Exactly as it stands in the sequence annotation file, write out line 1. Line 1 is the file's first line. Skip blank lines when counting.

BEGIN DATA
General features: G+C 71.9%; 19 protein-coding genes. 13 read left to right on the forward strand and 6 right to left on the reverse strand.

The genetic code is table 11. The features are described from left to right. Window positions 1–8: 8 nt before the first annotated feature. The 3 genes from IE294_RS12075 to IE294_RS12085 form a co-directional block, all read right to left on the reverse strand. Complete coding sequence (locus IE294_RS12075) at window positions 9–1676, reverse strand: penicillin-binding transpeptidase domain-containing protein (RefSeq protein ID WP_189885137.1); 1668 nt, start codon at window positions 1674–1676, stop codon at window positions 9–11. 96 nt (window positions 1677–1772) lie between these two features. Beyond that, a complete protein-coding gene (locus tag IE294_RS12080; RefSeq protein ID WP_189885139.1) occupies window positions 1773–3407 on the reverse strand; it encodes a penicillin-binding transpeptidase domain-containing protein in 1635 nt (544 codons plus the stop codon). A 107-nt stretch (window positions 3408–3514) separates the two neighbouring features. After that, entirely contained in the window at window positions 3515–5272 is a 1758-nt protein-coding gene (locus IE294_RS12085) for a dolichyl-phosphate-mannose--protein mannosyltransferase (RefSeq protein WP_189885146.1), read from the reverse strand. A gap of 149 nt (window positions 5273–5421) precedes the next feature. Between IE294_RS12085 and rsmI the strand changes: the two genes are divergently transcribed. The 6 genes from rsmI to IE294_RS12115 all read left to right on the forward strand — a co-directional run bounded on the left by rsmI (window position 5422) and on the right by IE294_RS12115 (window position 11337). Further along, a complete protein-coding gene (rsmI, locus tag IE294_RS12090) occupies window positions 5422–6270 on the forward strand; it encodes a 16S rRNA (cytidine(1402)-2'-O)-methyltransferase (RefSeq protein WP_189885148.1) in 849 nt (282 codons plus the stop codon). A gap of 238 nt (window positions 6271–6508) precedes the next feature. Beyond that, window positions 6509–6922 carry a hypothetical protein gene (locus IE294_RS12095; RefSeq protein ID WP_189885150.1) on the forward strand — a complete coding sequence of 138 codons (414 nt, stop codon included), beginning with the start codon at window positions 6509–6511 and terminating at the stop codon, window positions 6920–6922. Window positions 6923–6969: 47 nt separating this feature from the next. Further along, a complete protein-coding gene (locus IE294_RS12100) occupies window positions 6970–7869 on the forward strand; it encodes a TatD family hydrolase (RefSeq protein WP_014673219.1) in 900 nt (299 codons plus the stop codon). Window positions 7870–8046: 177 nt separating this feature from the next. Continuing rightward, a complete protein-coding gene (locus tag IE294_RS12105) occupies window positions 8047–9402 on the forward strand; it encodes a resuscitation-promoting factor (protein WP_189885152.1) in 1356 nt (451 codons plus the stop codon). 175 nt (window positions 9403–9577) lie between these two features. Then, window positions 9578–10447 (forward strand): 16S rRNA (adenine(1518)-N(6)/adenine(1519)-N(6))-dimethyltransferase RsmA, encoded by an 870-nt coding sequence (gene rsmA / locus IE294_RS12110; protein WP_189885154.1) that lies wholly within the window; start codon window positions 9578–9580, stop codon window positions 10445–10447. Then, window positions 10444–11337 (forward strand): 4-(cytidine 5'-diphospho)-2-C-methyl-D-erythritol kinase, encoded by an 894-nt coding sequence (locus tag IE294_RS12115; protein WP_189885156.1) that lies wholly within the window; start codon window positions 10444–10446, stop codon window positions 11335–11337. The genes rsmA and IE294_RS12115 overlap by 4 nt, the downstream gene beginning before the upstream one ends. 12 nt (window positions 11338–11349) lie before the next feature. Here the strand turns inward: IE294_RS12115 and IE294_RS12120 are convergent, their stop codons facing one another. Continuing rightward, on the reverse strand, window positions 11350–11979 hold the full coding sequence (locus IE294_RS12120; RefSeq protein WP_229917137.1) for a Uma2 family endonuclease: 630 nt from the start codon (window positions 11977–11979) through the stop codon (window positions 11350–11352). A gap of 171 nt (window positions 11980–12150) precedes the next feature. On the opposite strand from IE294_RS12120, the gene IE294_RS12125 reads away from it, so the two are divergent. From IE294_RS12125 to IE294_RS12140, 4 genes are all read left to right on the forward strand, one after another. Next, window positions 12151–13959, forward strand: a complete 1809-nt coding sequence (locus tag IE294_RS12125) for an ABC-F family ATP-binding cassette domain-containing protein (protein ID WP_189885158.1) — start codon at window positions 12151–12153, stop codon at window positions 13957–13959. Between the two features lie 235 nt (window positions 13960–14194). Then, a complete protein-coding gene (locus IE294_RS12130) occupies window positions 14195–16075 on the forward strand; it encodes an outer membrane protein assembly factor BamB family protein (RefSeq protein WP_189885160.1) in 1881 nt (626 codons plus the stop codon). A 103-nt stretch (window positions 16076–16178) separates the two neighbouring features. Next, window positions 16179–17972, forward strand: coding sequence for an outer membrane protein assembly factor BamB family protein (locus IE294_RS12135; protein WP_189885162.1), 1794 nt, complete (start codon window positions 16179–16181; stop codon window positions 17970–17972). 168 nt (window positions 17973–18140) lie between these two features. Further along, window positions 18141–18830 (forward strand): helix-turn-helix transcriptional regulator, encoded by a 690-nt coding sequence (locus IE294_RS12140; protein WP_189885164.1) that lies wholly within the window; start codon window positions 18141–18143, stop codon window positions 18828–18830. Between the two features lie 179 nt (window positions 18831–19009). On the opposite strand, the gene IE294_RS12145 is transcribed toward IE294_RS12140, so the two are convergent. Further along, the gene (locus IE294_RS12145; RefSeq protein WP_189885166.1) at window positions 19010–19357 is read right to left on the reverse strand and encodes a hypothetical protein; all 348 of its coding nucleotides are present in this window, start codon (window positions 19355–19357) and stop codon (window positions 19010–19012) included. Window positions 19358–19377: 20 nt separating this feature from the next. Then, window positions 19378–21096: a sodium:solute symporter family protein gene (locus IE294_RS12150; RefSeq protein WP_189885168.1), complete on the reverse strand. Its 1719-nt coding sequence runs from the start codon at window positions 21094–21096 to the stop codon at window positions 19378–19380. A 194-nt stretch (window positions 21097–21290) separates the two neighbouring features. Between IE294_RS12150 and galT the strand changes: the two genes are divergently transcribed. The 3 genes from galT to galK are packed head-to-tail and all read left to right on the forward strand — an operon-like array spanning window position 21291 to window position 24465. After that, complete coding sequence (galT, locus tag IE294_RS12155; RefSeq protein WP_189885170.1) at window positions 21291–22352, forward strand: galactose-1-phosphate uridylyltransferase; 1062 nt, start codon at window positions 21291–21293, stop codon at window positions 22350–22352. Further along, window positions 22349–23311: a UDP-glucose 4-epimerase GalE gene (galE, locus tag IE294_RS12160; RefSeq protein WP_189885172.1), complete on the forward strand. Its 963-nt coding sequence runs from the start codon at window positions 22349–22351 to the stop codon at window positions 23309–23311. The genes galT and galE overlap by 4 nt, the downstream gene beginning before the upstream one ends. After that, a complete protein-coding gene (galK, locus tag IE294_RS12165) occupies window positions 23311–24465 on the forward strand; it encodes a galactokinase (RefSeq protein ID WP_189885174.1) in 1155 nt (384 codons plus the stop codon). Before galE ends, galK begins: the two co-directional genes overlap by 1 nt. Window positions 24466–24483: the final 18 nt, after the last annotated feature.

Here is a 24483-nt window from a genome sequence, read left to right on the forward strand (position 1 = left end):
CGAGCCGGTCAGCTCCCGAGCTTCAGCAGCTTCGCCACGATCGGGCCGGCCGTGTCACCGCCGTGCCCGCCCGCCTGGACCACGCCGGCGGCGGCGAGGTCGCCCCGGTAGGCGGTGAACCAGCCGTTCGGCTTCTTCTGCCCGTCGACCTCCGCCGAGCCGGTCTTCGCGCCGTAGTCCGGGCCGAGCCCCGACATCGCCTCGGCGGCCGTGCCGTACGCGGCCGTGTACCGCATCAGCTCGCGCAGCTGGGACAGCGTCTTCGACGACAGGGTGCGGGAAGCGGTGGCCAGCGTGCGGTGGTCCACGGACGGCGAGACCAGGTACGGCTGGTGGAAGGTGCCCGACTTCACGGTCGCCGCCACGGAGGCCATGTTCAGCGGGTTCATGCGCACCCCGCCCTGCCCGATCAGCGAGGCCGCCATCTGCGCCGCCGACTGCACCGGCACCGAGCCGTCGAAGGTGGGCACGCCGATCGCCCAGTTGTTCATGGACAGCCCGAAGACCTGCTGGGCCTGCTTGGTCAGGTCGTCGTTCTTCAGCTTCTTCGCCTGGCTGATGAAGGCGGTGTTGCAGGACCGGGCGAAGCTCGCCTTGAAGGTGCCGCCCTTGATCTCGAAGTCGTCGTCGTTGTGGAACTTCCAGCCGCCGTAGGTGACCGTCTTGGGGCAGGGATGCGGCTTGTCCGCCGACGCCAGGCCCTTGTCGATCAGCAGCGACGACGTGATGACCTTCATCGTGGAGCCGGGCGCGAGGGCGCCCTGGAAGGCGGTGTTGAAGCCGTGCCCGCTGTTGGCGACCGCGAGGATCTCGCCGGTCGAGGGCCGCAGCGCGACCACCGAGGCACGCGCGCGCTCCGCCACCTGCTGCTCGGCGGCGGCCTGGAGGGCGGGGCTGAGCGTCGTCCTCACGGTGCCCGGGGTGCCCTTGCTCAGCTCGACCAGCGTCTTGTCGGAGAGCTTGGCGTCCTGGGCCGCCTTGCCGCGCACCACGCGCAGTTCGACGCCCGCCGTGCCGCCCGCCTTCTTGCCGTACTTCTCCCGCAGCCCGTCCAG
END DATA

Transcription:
General features: G+C 71.9%; 19 protein-coding genes. 13 read left to right on the forward strand and 6 right to left on the reverse strand.